Refugees and Fibromyalgia

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Recently there has been a lot of discussion about (and increased research of) mental illness in refugees due to the trauma that they experience. However, there is another potentially trauma-related illness that may affect refugees far more than we realize - fibromyalgia. In this post I will briefly explain what fibromyalgia is, share my personal experience with the condition, talk about how it is linked to PTSD, and how refugees and fibromyalgia may be closely connected.

What Is Fibromyalgia?

Fibromyalgia is a chronic illness characterized by widespread joint and muscle pain for longer than three months and tenderness at a certain number of points on the body. Fibromyalgia often comes with other comorbidities, such as chronic migraine, irritable bowel syndrome, restless leg syndrome, depression, and insomnia. The cause of the condition is currently unknown and there is no cure. A patient’s symptoms can only be managed, but not eliminated. The condition is often triggered by a serious illness, or a physically or emotionally traumatic event. Fibromyalgia does not show up in any blood test or x-ray, so many doctors still refuse to believe it is a legitimate condition. In fact, fibromyalgia was only given its own diagnostic code in the International Classification of Diseases (ICD) in 2015. The ICD is used by doctors to bill medical insurance companies and for other medical reporting and research. This means that many patients go undiagnosed and untreated because doctors refuse to believe that their symptoms are real.

My Fibromyalgia Story

I was diagnosed with fibromyalgia in April 2014, but my symptoms began four years earlier in the summer of 2010. While on a summer mission trip in Zambia my team and I experienced an attempted robbery at gunpoint in the middle of the night. Though I did not immediately suffer psychologically due to the incident, the adrenaline that was released in my body that night triggered fibromyalgia. I returned to the US two weeks later and within a month my health had deteriorated so much that I could not walk without severe joint pain. Doctors could not find anything wrong with me, and some even told me that my symptoms were purely psychological and that I should seek counseling. So, I ceased all major physical activity, and did my best to cope with my symptoms. Four years and many doctors later, after doing my own research, I found a doctor specializing in fibromyalgia and made an appointment. After hearing my story he immediately diagnosed me and started me on my current treatment regimen.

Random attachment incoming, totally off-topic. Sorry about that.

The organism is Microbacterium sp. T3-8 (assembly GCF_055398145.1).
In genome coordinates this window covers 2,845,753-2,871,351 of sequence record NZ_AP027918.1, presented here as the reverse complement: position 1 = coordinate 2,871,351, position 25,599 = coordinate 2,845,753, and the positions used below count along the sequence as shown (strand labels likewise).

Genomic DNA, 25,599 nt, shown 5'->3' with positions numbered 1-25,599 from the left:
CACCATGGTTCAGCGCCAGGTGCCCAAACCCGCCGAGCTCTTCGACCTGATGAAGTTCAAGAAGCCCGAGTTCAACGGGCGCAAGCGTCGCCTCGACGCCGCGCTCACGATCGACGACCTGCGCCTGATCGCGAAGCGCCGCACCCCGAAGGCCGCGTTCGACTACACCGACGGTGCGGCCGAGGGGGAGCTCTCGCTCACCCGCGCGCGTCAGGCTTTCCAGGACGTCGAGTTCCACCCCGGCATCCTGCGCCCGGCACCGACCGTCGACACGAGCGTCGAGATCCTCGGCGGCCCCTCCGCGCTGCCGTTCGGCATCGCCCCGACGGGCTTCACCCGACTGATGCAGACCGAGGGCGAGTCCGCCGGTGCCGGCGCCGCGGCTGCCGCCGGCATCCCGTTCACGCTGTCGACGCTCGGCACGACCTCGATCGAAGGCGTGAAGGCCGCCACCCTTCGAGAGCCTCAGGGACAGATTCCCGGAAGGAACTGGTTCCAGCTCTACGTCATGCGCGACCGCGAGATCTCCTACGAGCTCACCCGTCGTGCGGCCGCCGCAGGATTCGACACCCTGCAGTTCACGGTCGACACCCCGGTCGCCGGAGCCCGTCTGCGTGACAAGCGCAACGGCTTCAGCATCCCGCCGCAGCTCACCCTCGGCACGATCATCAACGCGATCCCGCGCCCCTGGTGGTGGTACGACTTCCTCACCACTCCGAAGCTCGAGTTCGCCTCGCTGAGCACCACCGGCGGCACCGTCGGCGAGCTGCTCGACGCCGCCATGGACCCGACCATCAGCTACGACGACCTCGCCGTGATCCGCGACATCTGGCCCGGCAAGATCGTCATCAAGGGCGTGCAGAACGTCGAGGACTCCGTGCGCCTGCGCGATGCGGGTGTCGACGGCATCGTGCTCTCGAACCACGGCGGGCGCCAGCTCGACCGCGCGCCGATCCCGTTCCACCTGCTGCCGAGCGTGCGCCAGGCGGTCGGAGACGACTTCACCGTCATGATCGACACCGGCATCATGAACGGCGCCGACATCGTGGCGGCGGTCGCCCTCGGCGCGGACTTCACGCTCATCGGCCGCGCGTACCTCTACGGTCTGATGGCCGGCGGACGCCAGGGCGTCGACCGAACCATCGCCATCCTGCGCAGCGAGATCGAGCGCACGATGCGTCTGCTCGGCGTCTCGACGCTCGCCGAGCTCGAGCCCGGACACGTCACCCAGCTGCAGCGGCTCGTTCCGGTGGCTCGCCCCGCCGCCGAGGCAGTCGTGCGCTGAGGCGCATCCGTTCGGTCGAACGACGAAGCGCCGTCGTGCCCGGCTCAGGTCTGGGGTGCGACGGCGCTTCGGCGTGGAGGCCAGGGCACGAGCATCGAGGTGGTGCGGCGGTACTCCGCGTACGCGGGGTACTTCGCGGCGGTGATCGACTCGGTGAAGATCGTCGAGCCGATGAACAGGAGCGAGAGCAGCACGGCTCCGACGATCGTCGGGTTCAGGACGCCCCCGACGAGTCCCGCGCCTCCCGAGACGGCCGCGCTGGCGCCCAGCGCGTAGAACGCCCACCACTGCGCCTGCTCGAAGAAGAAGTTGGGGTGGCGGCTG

Fibromyalgia is a major reason why I became involved in working with refugees and have chosen to pursue a career in refugee advocacy. I had originally intended to do missions overseas and actually studied linguistics during my undergraduate degree, in order to do Bible translation. When I was diagnosed with fibromyalgia my doctor told me that I would probably never have the physical stamina to live long-term in the developing world and would need to live somewhere with access to the medications and therapies necessary to manage my symptoms. So, I naturally shifted to volunteering with refugees, many of whom are from exactly the parts of the world I had hoped to work in.